April 7, 1970 was another step forward in transforming our new house into a finished home. When we bought the house, the lawn work had never been completed, and we understood that. The excavated material left from digging the basement piled up in a mound about 10 feet from the rear of the house. Dirt to the left of us, dirt to the right, and a dirty mini-mountain behind us. In winter there was a considerable amount of snow on this mound and the girls had fun climbing up the back side and sliding down the front. I took some home movies of them with the 8 mm camera I had purchased 10 years ago when I was in the air Force. It was the last home movie I shot. Super 8 mm superseded 8 mm format, and regular 8 mm film was not as readily available as it once was.
So, the mini-mountain had to go. Marge and I had a talk about our finances and our goals concerning the yard. After talking, we agreed that the first activity was to install the lawn. After completing the lawn, we would plant some flowers, trees and shrubs ourselves. The lot was 1/2 of an acre and the lawn area amounted to about 20,000 sq. feet.
This job involved much work to complete. Grading the property came first to correct the levels and slopes due to the yard being on a hill sloping in two directions. This done, power raking came next and then finish raking by hand. Next the starter fertilizer would be applied. The lawn was not of the best soil, just a layer of topsoil over a considerable amount of shale rock. Shale is a sedimentary rock and was chiefly in the form of chips about the size of a half-dollar. Our Kentucky blue grass permanent lawn would be followed with quick-growing rye grass to protect the permanent blue grass. The last step was another raking to cover the seed and rolling to firm it in the ground.
As with anything major, Marge and I discussed what we wanted together. We were partners, a team, so we shared in the decisions that affected both of us. We invited a Landscape Contractor, Mr. Andrew Major of the Maple Rock Nursery in Coopersburg to visit us and give us a bid. We liked him. He appeared capable and competent. We received his bid on the 7th of April. The bid was in the amount of $650 for the job. That was about 75% of my monthly take home pay then in 1970. We really wanted to get the work done in the spring. Marge and I jointly discussed this and on the 15th of April we agreed to Mr. Major’s proposal. The contractor completed the work in May and we paid him on June 4th.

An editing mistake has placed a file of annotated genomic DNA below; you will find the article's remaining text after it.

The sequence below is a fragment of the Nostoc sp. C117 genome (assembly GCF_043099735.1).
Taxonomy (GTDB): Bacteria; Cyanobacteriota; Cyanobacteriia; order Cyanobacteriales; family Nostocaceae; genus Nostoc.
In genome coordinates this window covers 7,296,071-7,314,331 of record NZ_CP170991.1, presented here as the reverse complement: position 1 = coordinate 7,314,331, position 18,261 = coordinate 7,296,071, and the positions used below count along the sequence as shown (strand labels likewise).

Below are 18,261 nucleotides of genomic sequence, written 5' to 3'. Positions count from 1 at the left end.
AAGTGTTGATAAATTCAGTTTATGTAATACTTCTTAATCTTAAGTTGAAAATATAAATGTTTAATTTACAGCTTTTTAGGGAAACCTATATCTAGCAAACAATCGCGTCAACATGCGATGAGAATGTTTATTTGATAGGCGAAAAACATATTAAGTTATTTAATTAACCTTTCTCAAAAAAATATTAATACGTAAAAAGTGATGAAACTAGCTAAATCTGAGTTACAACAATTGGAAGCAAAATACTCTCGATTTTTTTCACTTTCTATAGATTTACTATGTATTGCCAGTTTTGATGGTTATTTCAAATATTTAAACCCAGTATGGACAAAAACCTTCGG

It was now Marge’s turn on this project, becoming physically involved with the lawn. It required moisture for the seed to germinate. We had plenty of rain in our area, but you couldn’t count on it. Marge’s job description called for her to water the lawn before it got dry. I was at the office every day so she had to shoo away birds looking for seeds to eat, and water as required. This involved taking the hose with a sprinkler head attached and spraying over the entire lawn if it didn’t look like rain. No small task with 1/4 acre of land to water by hand.
Marge did her job well, sprinkling the lawn and scaring away the birds. We did have some weed problems. This was not surprising as the lot was just part of an uncultivated field before the construction. One weed in particular, was very noxious and grew very fast. I asked somebody about this in the garden section of a store in Coopersburg. I discovered the weed was burdock. Here is a definition I found of the plant.
“Burdock is best recognized as a stout, common weed with annoying burrs that stick to animal fur and clothing. This plant grows relatively tall therefore having deep roots which are brownish green, or nearly black on the outside. The basal rosette of leaves stays close to the ground the first year and the beginning of the second. These basal rosettes can grow up to 1 metre wide.” I understand the roots are edible but certainly nothing anybody would want in their yard. I bought some herbicide to spray on the plants as they came up and it worked well.
I found a photo of the house and yard taken in June 1970. The grass is growing, though we still have a little problem with weeds.
May 1970 marked the 10th anniversary of our wedding. Our anniversary present to ourselves was having the lawn installed. Marge became a field hand looking after the new lawn-to-be. Practical but not pretty. The lawn of course, not Marge, who still looked great.
Instead of being “starving students” we were now at least in the center of the middle class. We had two children, two cars and a two car garage to put them in, a new suburban home on a 1/2 acre lot. I was finding my way into my newly created job, in an industry I had no experience in, and did not directly draw on my recently acquired MS degree. Marge made new friends, as did I, and PP&L was the best run company I ever worked for. We would be there still were it not for the oil shocks later in the decade which decimated the economy in eastern Pennsylvania.
There are still many more memories of our stay in PA, and I plan recalling them in print in later posts
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Just excellent!!! When I get a picture of myself I’ll send it forward. You take gentle care and keep writing!!!!!!!
Thanks, I am trying to get a more consistent style. I will look forward to that picture.
Hi Bob, I myself was always a “city boy” at heart. Even today here in Vegas, I have rocks as my “ground covering” of choice.
Yeah, I grew up very rural, and when we lived back in NY and PA our houses hard yards. But desert landscaping now.